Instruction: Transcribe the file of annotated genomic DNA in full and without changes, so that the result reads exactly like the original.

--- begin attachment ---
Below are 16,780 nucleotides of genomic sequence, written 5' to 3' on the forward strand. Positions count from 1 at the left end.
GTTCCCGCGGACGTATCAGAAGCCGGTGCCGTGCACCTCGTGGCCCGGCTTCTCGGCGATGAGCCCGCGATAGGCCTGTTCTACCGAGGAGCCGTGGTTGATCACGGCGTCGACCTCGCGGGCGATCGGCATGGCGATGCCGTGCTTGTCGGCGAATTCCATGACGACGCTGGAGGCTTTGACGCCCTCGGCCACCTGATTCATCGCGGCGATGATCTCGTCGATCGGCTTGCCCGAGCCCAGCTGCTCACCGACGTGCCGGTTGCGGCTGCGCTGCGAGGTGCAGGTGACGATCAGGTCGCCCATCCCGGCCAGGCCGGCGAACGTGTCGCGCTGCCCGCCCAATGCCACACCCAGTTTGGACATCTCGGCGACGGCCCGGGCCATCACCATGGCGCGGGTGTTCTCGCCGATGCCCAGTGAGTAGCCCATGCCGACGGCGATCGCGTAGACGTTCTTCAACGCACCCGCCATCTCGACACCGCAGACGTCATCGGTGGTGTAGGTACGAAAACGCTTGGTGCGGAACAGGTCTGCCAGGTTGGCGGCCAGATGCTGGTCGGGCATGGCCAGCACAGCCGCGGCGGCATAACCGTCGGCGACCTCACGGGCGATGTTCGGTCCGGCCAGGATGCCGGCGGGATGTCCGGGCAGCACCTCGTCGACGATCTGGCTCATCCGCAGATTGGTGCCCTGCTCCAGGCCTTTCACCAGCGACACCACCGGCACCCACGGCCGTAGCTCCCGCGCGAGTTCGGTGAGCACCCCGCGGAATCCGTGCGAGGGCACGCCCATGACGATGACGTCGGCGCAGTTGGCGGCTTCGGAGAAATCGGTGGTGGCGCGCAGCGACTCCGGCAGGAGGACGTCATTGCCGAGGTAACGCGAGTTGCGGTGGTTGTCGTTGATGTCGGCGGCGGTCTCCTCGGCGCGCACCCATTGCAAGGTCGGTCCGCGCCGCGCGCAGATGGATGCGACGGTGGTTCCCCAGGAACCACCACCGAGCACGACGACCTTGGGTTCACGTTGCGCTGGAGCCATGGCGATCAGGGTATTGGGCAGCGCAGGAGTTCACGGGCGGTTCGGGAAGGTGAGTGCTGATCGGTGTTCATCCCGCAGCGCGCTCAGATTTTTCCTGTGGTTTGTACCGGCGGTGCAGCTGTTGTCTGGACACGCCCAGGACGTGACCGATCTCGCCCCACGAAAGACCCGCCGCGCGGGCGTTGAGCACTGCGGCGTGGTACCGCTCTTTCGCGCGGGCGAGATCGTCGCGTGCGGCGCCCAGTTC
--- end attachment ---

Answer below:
Below are 16,780 nucleotides of genomic sequence, written 5' to 3' on the forward strand. Positions count from 1 at the left end.
GTTCCCGCGGACGTATCAGAAGCCGGTGCCGTGCACCTCGTGGCCCGGCTTCTCGGCGATGAGCCCGCGATAGGCCTGTTCTACCGAGGAGCCGTGGTTGATCACGGCGTCGACCTCGCGGGCGATCGGCATGGCGATGCCGTGCTTGTCGGCGAATTCCATGACGACGCTGGAGGCTTTGACGCCCTCGGCCACCTGATTCATCGCGGCGATGATCTCGTCGATCGGCTTGCCCGAGCCCAGCTGCTCACCGACGTGCCGGTTGCGGCTGCGCTGCGAGGTGCAGGTGACGATCAGGTCGCCCATCCCGGCCAGGCCGGCGAACGTGTCGCGCTGCCCGCCCAATGCCACACCCAGTTTGGACATCTCGGCGACGGCCCGGGCCATCACCATGGCGCGGGTGTTCTCGCCGATGCCCAGTGAGTAGCCCATGCCGACGGCGATCGCGTAGACGTTCTTCAACGCACCCGCCATCTCGACACCGCAGACGTCATCGGTGGTGTAGGTACGAAAACGCTTGGTGCGGAACAGGTCTGCCAGGTTGGCGGCCAGATGCTGGTCGGGCATGGCCAGCACAGCCGCGGCGGCATAACCGTCGGCGACCTCACGGGCGATGTTCGGTCCGGCCAGGATGCCGGCGGGATGTCCGGGCAGCACCTCGTCGACGATCTGGCTCATCCGCAGATTGGTGCCCTGCTCCAGGCCTTTCACCAGCGACACCACCGGCACCCACGGCCGTAGCTCCCGCGCGAGTTCGGTGAGCACCCCGCGGAATCCGTGCGAGGGCACGCCCATGACGATGACGTCGGCGCAGTTGGCGGCTTCGGAGAAATCGGTGGTGGCGCGCAGCGACTCCGGCAGGAGGACGTCATTGCCGAGGTAACGCGAGTTGCGGTGGTTGTCGTTGATGTCGGCGGCGGTCTCCTCGGCGCGCACCCATTGCAAGGTCGGTCCGCGCCGCGCGCAGATGGATGCGACGGTGGTTCCCCAGGAACCACCACCGAGCACGACGACCTTGGGTTCACGTTGCGCTGGAGCCATGGCGATCAGGGTATTGGGCAGCGCAGGAGTTCACGGGCGGTTCGGGAAGGTGAGTGCTGATCGGTGTTCATCCCGCAGCGCGCTCAGATTTTTCCTGTGGTTTGTACCGGCGGTGCAGCTGTTGTCTGGACACGCCCAGGACGTGACCGATCTCGCCCCACGAAAGACCCGCCGCGCGGGCGTTGAGCACTGCGGCGTGGTACCGCTCTTTCGCGCGGGCGAGATCGTCGCGTGCGGCGCCCAGTTC